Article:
The relatively brief 209 words specifically devoted to health care reform were tucked away in the latter half of the speech. It acknowledged that there were concerns, made use of humor, offered vague concessions, pointed to some favorable anecdotes, concocted a villain, portrayed Mr. Obama's positions as principled and held out the possibility of compromise. In other words, change the subject while trying not to burn a lot of political capital, confound the opposition with time-consuming as well as unsubstantive negotiations outside of the public spotlight and always, but always, take the high road.
The DMCB likes the approach so much, it's adapted the speech to a recent favorite topic:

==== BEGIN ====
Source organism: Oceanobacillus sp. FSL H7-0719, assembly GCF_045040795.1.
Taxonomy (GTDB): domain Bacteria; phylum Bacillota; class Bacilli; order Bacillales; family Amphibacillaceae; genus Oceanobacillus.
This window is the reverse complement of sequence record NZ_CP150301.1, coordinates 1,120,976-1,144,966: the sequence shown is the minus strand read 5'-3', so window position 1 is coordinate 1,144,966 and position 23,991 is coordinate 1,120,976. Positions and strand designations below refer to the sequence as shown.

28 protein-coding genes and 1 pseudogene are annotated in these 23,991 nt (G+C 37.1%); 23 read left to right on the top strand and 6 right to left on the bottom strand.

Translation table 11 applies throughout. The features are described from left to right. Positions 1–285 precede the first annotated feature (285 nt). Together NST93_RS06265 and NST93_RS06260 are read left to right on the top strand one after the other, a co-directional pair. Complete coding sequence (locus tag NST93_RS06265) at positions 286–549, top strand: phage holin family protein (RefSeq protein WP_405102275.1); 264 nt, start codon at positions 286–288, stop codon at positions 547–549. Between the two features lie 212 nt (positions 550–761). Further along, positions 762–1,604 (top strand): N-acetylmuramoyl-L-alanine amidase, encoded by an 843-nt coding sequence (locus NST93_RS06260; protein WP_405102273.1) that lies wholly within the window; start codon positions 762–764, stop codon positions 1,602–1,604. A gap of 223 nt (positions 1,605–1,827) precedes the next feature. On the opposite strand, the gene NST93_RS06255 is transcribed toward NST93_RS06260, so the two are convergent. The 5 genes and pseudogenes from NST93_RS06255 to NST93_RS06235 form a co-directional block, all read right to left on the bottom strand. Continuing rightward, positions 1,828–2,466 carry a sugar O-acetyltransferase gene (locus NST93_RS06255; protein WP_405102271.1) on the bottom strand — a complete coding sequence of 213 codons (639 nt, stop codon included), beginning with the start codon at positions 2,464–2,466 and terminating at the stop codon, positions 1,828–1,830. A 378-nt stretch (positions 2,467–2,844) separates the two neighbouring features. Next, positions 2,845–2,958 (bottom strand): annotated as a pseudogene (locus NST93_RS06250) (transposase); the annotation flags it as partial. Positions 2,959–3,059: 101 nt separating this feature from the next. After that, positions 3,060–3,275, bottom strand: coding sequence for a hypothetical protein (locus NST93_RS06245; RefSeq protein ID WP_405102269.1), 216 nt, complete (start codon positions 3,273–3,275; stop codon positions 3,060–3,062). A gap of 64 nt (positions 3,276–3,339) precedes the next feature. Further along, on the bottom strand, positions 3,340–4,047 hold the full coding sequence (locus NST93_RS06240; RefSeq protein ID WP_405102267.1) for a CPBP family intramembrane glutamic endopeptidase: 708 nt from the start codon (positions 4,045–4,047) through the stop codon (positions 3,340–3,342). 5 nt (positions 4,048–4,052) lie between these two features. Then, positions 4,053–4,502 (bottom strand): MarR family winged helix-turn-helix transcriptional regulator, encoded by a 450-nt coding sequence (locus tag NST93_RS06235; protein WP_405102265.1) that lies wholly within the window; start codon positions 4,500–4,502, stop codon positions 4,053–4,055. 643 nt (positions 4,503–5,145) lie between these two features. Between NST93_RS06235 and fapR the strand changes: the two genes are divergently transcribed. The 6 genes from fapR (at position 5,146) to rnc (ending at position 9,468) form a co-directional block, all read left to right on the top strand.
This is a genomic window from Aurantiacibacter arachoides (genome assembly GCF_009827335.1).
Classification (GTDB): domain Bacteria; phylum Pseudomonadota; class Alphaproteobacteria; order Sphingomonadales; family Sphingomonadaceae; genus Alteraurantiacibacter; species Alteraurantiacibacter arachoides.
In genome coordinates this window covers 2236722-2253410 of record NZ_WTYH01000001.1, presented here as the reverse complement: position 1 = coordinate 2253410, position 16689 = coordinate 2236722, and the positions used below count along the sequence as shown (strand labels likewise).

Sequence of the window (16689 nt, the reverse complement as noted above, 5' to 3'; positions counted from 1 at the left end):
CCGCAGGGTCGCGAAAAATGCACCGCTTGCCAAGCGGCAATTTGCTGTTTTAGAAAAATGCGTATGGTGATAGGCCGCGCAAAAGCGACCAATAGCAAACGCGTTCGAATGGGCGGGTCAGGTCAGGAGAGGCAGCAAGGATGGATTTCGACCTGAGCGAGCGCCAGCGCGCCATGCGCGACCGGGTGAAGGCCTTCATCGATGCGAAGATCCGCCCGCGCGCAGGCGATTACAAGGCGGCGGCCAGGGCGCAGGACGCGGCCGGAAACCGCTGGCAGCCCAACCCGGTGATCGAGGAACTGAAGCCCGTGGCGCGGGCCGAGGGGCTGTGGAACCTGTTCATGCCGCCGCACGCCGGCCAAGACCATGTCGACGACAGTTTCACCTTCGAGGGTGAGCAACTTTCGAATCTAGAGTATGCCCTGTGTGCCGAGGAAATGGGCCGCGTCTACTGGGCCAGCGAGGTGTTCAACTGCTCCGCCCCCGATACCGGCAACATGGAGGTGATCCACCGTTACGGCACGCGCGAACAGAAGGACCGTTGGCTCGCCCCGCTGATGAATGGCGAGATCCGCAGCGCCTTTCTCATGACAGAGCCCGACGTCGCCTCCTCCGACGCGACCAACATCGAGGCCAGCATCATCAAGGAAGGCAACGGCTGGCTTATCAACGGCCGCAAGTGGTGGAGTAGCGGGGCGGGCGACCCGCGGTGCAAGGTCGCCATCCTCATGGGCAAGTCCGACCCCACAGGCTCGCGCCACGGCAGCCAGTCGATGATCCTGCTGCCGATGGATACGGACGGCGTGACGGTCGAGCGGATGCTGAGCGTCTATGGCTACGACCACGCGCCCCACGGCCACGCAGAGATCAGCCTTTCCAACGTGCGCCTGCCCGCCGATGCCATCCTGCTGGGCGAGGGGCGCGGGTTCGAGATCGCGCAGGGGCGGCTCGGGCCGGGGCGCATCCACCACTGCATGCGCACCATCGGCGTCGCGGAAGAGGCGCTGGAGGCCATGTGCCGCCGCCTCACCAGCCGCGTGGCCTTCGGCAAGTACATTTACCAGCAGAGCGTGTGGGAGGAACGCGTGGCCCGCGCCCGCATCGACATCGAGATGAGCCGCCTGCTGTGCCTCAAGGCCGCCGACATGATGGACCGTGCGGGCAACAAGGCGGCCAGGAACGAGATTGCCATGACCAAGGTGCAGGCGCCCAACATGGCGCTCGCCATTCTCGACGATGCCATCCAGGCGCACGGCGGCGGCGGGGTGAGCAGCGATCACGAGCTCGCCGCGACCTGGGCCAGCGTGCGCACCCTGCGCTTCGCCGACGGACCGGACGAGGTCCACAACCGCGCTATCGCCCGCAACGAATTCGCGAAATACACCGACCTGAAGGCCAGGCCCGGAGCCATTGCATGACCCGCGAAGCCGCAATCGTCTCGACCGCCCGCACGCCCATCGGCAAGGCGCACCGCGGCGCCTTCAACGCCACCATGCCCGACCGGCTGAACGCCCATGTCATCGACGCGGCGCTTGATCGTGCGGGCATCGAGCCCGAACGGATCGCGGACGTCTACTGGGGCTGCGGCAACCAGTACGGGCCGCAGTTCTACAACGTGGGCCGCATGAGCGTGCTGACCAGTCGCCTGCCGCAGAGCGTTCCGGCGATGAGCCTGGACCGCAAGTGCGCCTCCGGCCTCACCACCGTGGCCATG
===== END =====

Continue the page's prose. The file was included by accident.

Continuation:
Now, I have heard rumors that you still have concerns about the DMCB purchase of a multi-media surround sound system with a 3D HDTV. (Laughter.) So let me be the first to say that anything can be improved. If you have ideas about how to improve this situation by making our cable TV viewing better or more affordable, I am eager to work with you. We can start right now by correcting a flaw in the set-up that has an unnecessary wire dangling out the back of the screen. (Applause.) What I’m not willing to do -- what I’m not willing to do is go back to the days when room acoustics could deny us of adequate audio because of cheapo speakers..... (Applause.)